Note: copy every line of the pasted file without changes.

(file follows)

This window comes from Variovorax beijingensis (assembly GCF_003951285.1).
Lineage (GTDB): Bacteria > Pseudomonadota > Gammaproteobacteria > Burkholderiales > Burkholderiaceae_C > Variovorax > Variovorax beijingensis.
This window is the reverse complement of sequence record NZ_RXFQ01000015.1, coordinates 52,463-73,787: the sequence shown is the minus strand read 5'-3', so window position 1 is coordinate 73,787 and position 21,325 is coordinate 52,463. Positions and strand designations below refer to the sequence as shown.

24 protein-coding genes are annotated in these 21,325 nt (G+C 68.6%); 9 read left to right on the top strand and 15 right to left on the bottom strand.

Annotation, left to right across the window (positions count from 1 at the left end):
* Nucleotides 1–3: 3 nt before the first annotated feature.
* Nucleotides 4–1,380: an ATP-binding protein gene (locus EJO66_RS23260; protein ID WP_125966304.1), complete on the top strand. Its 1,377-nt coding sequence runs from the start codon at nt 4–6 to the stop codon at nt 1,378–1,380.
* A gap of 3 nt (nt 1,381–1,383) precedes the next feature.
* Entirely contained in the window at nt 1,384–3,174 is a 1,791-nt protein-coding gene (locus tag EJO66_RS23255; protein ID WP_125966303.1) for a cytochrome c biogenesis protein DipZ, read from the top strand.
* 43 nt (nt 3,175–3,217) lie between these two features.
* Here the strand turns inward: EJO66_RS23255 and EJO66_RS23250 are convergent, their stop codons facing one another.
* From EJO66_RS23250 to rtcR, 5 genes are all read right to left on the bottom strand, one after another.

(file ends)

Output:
This window comes from Variovorax beijingensis (assembly GCF_003951285.1).
Lineage (GTDB): Bacteria > Pseudomonadota > Gammaproteobacteria > Burkholderiales > Burkholderiaceae_C > Variovorax > Variovorax beijingensis.
This window is the reverse complement of sequence record NZ_RXFQ01000015.1, coordinates 52,463-73,787: the sequence shown is the minus strand read 5'-3', so window position 1 is coordinate 73,787 and position 21,325 is coordinate 52,463. Positions and strand designations below refer to the sequence as shown.

24 protein-coding genes are annotated in these 21,325 nt (G+C 68.6%); 9 read left to right on the top strand and 15 right to left on the bottom strand.

Annotation, left to right across the window (positions count from 1 at the left end):
* Nucleotides 1–3: 3 nt before the first annotated feature.
* Nucleotides 4–1,380: an ATP-binding protein gene (locus EJO66_RS23260; protein ID WP_125966304.1), complete on the top strand. Its 1,377-nt coding sequence runs from the start codon at nt 4–6 to the stop codon at nt 1,378–1,380.
* A gap of 3 nt (nt 1,381–1,383) precedes the next feature.
* Entirely contained in the window at nt 1,384–3,174 is a 1,791-nt protein-coding gene (locus tag EJO66_RS23255; protein ID WP_125966303.1) for a cytochrome c biogenesis protein DipZ, read from the top strand.
* 43 nt (nt 3,175–3,217) lie between these two features.
* Here the strand turns inward: EJO66_RS23255 and EJO66_RS23250 are convergent, their stop codons facing one another.
* From EJO66_RS23250 to rtcR, 5 genes are all read right to left on the bottom strand, one after another.